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Timon is reported as telling us that in order to be happy, one must pay attentio

n to three connected questions: first, what are things like by nature? second, h
ow should we be disposed towards things (given our answer to the first question)
? and third, what will be the outcome for those who adopt the disposition recomm
ended in the answer to the second question? And the passage then gives us Pyrrho
's and Timon's answers to each of the three questions in order.
The answer to the question what are things like by nature? is given by a sequence
of three epithets; things are said to be adiaphora and astathmêta and anepikrita.
Taken by themselves, these epithets can be understood in two importantly differe
nt ways: they may be taken as characterizing how things are (by nature) in thems
elves, or they may be taken as commenting on human beings' lack (by our nature)
of cognitive access to things. Adiaphora is normally translated indifferent . But t
his might be taken as referring either to an intrinsic characteristic of things na
mely that, in themselves and by nature, they possess no differentiating features
or to our natural inability to discern any such features. In the latter case und
ifferentiable might be a more perspicuous translation. (Beckwith (2011) plausibly
connects the focus on differentiating features, or the lack of them, with the A
ristotelian notion of differentiae; on either of the readings to be explored, Ar
istotle's picture of the world and of our ability to understand it would indeed
be a prime example of the kind of view from which Pyrrho is anxious to distance
himself.) Similarly, astathmêta might mean unstable or unbalanced , describing an objec
tive property of things; or it might mean not subject to being placed on a balanc
e , and hence unmeasurable , which would again place the focus on our cognitive inabi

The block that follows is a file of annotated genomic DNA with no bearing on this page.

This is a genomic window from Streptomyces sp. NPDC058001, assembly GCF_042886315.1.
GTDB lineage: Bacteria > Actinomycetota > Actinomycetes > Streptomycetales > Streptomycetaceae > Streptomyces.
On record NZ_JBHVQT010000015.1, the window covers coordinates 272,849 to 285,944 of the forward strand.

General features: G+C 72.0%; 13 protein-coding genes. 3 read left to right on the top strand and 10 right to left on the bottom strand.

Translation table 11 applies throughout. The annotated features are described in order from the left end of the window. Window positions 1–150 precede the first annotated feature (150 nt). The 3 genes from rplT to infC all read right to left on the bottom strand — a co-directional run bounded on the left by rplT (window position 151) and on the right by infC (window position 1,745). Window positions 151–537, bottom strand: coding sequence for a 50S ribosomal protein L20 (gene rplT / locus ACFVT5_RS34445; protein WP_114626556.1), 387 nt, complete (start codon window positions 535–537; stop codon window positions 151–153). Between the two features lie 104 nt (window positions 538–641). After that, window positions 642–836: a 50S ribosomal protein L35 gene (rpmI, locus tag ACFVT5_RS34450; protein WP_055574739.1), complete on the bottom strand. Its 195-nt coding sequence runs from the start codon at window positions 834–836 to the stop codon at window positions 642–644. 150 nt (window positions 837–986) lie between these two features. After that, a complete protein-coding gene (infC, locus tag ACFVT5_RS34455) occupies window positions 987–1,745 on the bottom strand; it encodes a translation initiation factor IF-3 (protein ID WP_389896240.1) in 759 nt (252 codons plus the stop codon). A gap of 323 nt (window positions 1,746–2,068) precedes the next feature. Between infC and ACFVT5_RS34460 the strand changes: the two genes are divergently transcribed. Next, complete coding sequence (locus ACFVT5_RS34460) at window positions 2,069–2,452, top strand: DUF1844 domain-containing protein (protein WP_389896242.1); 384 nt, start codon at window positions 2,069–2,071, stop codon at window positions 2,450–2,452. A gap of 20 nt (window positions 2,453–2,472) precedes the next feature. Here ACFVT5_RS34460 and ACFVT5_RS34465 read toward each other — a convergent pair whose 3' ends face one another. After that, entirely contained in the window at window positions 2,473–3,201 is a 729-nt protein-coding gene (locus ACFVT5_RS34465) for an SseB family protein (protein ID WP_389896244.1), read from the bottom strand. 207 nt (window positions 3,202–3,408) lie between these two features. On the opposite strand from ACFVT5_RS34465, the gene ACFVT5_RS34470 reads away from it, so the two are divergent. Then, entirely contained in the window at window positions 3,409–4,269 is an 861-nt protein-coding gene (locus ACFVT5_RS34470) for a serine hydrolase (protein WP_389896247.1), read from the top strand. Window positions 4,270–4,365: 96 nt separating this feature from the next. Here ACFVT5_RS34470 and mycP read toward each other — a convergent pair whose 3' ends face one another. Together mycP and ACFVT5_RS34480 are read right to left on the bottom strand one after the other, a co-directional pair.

lities. And anepikrita might mean indeterminate , referring to an objective lack of
any definite features, or indeterminable , pointing to an inability on our part to
determine the features of things. The statement as a whole, then, is either ans
wering the question what are things like by nature? by stating that things are, in
their very nature, indefinite or indeterminate in various ways
the precise natu
re of the thesis would be a matter for further speculation or by stating that we h
uman beings are not in a position to pin down or determine the nature of things.
Let us call these the metaphysical and the epistemological interpretations resp
ectively.
It is clear that the metaphysical interpretation gives us a Pyrrho who is not in
any recognizable sense a sceptic. Pyrrho, on this interpretation, is issuing a
declaration about the nature of things in themselves precisely what the later Pyrr
honists who called themselves sceptics were careful to avoid. On the epistemolog
ical interpretation, on the other hand, Pyrrho is very much closer to the tradit
ion that took his name. There is still some distance between them. To say that w
e cannot determine the nature of things as opposed to saying that we have so far
failed to determine the natural features of things is already a departure from th
e sceptical suspension of judgement promoted by Sextus Empiricus. And to put it,
as on this reading Pyrrho does put it, by saying that things are indeterminable
, is a further departure, in that it does attribute at least one feature to thin
gs in themselves namely, being such that humans cannot determine them. Neverthel
ess, the epistemological interpretation clearly portrays Pyrrho as a forerunner a
naive and unsophisticated forerunner, perhaps
of later Pyrrhonist scepticism, wh
ereas the metaphysical interpretation puts him in a substantially different ligh
t.
The natural way to try to choose between these two interpretations is to see whi
ch of them fits best with the logic of the passage as a whole. But here we encou
nter a further complication. The text of the phrase that follows the words we ha
ve just been discussing is subject to dispute. According to the manuscripts this
phrase reads for this reason (dia touto) neither our sensations nor our opinions
tell the truth or lie . Now, if this reading is correct, the thought expressed se
ems to favor the metaphysical interpretation; the idea is that, since things are